who used the Islamic religion as a cloak for their predatory ways, well aware that the purse-strings of the faithful could easily be loosed by the eloquence of the man who claims to be an ascetic or or mystic, or a worker of miracles and wonders, to be selling relics of the Muslim martyrs and holy men, or to have undergone a spectacular conversion from the purblindness of Christianity or Judaism to the clear light of the faith of Muhammad.
Amira Bennison identifies several adaptable rogues of this type, who could “tell Christian, Jewish or Muslim tales depending on their audience, often aided by an assistant in the audience who would ‘oh’ and ‘ah’ at the right moments and collect contributions in return for a share of the profits,” and who thought nothing of singing the praises of both Ali and Abu Bakr—men whose memories were sacred to the Shia and the Sunni sects, respectively. Some members of this group would eventually adopt more legitimate professions—representatives of the Banu Sasan were among the first and greatest promoters of printing in the Islamic world—but for most, their way of life was something they took pride in. One of the best-known examples of the maqamat (popular) literature that flourished from around 900 tells the tale of Abu Dulaf al-Khazraji, the self-proclaimed king of vagabonds, who secured a tenuous position among the entourage of a 10th-century vizier of Isfahan, Ibn Abbad, by telling sordid, titillating, tales of the underworld.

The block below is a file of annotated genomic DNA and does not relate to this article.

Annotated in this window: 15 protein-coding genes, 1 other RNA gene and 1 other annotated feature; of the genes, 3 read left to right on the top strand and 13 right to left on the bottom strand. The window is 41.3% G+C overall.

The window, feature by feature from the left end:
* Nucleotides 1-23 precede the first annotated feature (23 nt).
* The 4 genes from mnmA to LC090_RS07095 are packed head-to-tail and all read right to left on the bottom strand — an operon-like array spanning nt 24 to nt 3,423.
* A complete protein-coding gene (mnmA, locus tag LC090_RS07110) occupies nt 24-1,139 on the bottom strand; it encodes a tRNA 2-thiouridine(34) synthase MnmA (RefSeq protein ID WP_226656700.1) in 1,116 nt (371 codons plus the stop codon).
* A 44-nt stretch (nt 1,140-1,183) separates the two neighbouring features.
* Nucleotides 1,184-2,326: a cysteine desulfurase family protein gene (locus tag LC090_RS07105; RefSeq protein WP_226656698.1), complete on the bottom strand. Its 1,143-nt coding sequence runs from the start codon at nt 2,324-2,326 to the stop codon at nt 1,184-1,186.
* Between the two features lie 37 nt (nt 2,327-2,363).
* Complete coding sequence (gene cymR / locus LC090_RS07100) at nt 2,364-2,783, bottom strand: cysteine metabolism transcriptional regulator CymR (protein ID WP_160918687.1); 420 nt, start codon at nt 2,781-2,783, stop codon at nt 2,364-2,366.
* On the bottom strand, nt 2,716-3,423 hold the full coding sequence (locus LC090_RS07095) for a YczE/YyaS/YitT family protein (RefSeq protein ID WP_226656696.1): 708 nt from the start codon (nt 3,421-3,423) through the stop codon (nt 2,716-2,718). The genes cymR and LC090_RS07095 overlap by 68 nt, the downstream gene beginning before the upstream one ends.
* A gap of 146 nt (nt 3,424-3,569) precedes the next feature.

“I am of the company of beggar lords,” Abu Dulaf boasts in one account,
the cofraternity of the outstanding ones,
One of the Banu Sasan…
And the sweetest way of life we have experienced is one spent in sexual indulgence and wine drinking.
For we are the lads, the only lads who really matter, on land and sea.
In this sense, of course, the Banu Sasan were merely the Middle Eastern equivalents of rogues who have always existed in every culture and under the banner of every religion; Christian Europe had equivalents enough, as Chaucer’s Pardoner can testify. Yet the criminals produced by medieval Islam seem to have been especially resourceful and ingenious.
Ismail El Outamani suggests that this was because the Banu Sasan were a product of an urbanization that was all but unknown west of Constantinople at this time. The Abbasid caliphate’s capital, Baghdad, had a population that peaked at perhaps half a million in the days of Haroun al-Rashid (c.763-809), the sultan depicted in the Thousand and One Nights–large and wealthy enough to offer crooks the sort of wide variety of opportunities that encouraged specialization. But membership of the fraternity was defined by custom as much as it was by criminal inclination; poets, El Outmani reminds us, literally and legally became rogues whenever a patron dispensed with their services.